Naresh Kumar is a Bedrock ambassador and human powered traveller. Read his trip report from recent Memorial Day backpacking adventure to the Northern California's Trinity Mountains.
When the ranger at the Trinity Alps wilderness office said those words, we knew exactly where we were gonna go for the Memorial day weekend.
We set out to Swift Creek trailhead to explore the Red Trinities in Trinity Alps Wilderness. With temperatures in the high 70's, we decided to leave the snowshoes in the car and bedrock it the whole way.
We began at the north end of the Swift Creek trail parking lot. In little over a mile we crossed Swift Creek and began our adventure into the mountains.
About a quarter mile beyond the bridge, we reached Granite Creek. From here the trail climbed steadily through some old growth doug fir and flower-packed meadows. The trail along the creek offered several views of the Cascade Mountains and distant waterfalls overflowing with spring snowmelt.
It got a bit tricky from here. With no sign of the trail, we decided to climb up to a ridge line for a better view of the terrain. With our sights set and after an hour of bushwhacking, we finally got a view of the frozen and desolate Granite Lake.
The temperature plummeted as soon as the sun went down. We got the fire going, threw some freeze dried food on the camp stove and passed the whiskey flask around the fire. It was a new moon night and the sky was pitch dark with a splendid display of stars. Truly a billion star hotel and it was all ours.
The next day morning we decided to explore the surrounding peaks. But first, we wanted to fully experience Granite Lake. The diving spot was perfect to take a polar plunge. The water looked frigid but it was time for an ice cold and all-natural shower!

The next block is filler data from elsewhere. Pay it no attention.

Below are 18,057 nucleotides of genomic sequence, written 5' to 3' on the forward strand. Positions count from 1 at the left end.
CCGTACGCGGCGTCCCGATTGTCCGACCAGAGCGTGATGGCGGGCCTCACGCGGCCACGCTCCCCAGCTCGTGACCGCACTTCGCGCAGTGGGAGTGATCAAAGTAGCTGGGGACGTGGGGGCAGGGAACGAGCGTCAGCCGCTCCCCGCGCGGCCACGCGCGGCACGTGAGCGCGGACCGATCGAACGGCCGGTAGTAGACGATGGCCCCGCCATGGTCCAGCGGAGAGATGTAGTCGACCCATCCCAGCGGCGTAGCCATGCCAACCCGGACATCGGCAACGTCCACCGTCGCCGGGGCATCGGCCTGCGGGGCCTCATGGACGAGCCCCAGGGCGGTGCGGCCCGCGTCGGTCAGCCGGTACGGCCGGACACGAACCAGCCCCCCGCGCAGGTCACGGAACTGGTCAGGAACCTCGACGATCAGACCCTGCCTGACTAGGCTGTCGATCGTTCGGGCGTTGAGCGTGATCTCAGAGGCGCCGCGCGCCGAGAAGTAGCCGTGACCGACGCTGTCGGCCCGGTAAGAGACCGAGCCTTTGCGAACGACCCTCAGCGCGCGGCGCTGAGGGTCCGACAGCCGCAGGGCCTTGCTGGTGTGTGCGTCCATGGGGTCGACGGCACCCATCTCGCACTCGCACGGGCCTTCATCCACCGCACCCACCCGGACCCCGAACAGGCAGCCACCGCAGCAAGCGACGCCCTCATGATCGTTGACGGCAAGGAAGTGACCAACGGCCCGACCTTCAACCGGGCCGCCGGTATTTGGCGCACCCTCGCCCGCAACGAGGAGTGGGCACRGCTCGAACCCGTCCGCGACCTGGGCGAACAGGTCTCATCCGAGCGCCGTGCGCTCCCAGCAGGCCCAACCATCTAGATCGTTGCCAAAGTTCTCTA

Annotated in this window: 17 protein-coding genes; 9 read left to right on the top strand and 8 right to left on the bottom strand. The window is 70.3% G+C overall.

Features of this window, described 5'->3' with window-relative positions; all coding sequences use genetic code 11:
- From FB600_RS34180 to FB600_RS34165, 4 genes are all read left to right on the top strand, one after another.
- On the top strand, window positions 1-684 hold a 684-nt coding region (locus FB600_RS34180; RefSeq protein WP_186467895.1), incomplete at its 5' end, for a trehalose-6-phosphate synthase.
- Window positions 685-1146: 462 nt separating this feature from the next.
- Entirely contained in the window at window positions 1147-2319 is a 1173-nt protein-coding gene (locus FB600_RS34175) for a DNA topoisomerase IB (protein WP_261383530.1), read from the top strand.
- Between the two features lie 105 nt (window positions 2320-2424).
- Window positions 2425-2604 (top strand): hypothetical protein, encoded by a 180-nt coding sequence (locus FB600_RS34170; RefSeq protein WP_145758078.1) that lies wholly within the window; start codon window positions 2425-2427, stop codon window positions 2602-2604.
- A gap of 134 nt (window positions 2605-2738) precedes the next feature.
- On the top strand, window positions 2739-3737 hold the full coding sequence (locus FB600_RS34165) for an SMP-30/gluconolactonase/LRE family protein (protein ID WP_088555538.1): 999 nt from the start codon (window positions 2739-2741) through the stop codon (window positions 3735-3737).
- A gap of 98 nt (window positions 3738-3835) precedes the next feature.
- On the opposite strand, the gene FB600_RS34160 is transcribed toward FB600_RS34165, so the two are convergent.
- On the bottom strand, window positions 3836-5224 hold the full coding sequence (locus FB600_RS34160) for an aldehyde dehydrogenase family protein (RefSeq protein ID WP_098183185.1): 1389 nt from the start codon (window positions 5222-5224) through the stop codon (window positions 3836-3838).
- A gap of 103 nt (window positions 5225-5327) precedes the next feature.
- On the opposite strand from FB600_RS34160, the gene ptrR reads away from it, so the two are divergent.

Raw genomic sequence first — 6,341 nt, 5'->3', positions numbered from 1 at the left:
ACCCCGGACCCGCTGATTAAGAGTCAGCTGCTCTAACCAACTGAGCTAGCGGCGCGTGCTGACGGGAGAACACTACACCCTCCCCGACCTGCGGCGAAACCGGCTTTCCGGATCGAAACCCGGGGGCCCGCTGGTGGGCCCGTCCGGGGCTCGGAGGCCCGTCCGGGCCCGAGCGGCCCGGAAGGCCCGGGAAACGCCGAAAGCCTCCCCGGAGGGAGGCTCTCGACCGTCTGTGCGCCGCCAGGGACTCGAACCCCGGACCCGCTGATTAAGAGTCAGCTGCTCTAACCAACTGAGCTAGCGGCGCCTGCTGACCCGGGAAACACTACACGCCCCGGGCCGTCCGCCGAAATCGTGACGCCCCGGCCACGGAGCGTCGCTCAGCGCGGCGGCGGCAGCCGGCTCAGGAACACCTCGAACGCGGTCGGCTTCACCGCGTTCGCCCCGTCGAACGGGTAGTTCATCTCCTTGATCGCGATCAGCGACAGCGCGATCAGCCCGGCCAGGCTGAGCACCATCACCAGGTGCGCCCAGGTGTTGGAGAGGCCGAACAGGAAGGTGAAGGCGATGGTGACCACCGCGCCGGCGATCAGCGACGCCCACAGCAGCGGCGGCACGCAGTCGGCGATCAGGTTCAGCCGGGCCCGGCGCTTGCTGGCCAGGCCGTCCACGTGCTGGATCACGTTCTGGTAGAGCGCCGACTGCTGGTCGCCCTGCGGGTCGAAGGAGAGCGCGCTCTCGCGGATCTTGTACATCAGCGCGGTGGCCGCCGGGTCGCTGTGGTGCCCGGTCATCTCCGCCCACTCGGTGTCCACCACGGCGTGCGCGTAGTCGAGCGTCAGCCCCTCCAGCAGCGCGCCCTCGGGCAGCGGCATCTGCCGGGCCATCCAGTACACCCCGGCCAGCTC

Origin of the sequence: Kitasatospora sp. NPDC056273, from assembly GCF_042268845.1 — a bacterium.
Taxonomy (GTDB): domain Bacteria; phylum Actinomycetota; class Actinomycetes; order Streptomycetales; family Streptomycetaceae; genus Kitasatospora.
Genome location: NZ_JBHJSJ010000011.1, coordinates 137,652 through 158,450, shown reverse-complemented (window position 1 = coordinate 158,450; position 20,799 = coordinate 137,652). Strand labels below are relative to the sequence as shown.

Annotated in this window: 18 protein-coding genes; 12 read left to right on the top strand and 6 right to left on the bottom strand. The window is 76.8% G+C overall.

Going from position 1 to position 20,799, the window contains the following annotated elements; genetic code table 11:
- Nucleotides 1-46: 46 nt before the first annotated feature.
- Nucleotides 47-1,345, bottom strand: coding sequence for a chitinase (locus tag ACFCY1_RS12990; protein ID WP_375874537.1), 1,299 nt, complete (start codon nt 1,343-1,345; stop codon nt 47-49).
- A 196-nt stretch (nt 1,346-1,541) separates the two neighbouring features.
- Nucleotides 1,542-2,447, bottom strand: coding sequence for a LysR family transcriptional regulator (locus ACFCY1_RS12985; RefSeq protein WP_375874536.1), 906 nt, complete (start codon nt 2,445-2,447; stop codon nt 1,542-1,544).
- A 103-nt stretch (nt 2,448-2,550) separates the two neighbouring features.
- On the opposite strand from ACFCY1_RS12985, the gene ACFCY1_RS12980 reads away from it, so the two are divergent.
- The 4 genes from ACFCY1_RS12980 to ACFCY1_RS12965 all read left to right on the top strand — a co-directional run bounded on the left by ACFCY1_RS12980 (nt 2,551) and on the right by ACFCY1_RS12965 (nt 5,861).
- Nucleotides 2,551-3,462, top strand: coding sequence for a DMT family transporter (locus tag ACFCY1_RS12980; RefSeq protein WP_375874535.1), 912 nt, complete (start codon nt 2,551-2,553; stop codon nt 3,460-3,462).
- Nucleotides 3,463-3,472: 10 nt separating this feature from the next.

The next day we decided to get up to the ridge connecting the Seven-Up pass to see the sunset. We carried our packs in hope of finding a campsite and started the climb.
We climbed 1500ft, scrambling and boulder hopping through manzanitas. Soon after crossing the tree line, we carefully climbed through scree fields dotting the mountainside. The climb got steeper and more challenging. We were free climbing some exposed sections and some of them felt like a 5.7 climbing grade.
There was no flat spot in view. We didn't have a topo map so we weren't sure what the other side of the peak looked like. It was to time call it quits with only a 100ft left to the summit. We took a long lunch break and enjoyed the view before our descent down to Granite Lake.
I settled down by the fire enjoying the view with Jon Krakauer's "Eiger Dreams" to keep me company. This Memorial Day Weekend adventure came to end the following day and left us with all the Trinity Mountains have to offer.
Comments will be approved before showing up.
Our unique sizing is unisex and based on a Centimeter scale; our size 9/10 means that the sandal is roughly equivalent to size 9 for men, and size 10 for women. Some people find our sizes run slightly small especially in our smallest sizes. If you are deciding between two sizes we typically recommend ordering the larger one.
Print off the size outlines for the Cairn Sandals or Classic Sandals to most accurately find your ideal fit. Please note that you must change Printer Settings to print 100% Scale. Double check this by verifying the ruler on each outline. Give yourself ~1 cm of space inside of the outline to ensure a good fit!
Please consult the graphic above in conjunction with the tracings for more help and/or e-mail us a picture of your foot on the correct outline to get our expert opinion. If you have any additional questions e-mail us at firstname.lastname@example.org
If you do not have access to a printer, please consult our sizing chart below and note that the lengths on our chart are the ACTUAL sandal dimensions. We advise measuring the length of your feet and ordering a size that is 1-2 cm longer.